That sort of relationship, much different than the strictly professional ones now customary in America, sometimes leads to Japanese reporters requesting autographs from players back home.

    "It happens," Kanda said.

    Signs posted in big league dugouts and clubhouses remind reporters they're not allowed to ask for autographs, and Major League Baseball's policy regarding media access includes an explicit explanation.

    "There shall be no seeking of autographs, no touching or removing of equipment or personal items from lockers, and no sampling of players food spreads," the policy says. "Any member of the media who violates these regulations will lose his or her accreditation."

    Kanda said some ballparks even have those rules posted in Japanese and Spanish, though not Yankee Stadium.

    "It's been a long time since (Hideo) Nomo came here. Hundreds of Japanese reporters work in the States," Kanda said. "I think it's clear. I don't think it's a matter of the rule. It's a written rule. Sometimes the unwritten rule is hard to understand. But this is a written rule.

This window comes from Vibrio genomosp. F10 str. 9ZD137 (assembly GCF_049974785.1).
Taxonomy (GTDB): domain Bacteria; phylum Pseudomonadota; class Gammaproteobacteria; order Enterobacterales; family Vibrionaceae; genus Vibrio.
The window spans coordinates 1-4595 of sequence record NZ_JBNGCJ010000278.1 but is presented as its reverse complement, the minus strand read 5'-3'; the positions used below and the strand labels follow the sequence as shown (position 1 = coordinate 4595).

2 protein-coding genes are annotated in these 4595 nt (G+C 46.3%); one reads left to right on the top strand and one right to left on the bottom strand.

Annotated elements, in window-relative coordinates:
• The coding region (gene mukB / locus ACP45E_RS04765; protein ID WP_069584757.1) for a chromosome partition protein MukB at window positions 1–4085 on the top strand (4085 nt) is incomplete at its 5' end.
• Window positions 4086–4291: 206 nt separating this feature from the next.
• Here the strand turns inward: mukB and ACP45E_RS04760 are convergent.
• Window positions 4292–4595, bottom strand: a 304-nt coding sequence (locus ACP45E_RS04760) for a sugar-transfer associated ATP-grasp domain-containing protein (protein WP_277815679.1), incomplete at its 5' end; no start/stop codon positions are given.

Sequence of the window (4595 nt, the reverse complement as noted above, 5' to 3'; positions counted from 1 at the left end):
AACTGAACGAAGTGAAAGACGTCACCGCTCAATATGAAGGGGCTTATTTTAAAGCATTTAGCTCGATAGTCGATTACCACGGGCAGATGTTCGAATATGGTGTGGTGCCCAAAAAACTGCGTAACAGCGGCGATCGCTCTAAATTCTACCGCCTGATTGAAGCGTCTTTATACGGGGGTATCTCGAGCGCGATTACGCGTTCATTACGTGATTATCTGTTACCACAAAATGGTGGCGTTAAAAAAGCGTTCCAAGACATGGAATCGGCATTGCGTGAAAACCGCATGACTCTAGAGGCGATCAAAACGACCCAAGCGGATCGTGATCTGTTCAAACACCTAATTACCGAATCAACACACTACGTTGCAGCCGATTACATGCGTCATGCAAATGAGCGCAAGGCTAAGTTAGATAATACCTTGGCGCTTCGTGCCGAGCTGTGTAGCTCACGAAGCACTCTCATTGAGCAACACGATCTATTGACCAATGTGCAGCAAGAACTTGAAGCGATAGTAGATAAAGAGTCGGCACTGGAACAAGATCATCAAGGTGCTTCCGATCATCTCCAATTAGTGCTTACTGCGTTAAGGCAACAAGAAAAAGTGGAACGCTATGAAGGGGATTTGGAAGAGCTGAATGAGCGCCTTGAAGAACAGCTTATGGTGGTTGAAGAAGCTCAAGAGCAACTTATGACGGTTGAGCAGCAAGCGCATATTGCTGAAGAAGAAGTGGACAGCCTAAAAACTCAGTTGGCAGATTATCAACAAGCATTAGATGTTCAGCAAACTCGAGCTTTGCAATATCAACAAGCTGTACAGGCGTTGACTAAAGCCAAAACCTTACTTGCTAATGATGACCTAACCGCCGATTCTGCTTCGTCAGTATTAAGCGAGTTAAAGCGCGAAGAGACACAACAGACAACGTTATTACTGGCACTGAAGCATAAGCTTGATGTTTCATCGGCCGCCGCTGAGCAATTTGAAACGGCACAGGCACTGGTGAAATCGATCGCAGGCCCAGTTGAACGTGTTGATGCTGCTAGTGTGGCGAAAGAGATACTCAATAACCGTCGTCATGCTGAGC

"I know the language barrier sometimes causes problems, but you can't make an excuse, because we are in the States," he added.

    Homma, in his first season covering the Yankees, said he approached Clemens on July 5 with a stack of pictures of the pitcher taken by the newspaper's photographer. Homma said he presented the pictures to Clemens, figuring the seven-time Cy Young Award winner would enjoy having them to commemorate his 350th win.

    Then, Homma asked the Rocket to sign one of the photos for him, which Clemens did.

    A member of the Yankees' security staff noticed and mentioned it to Isao Hirooka, the club's Pacific Rim Media Advisor.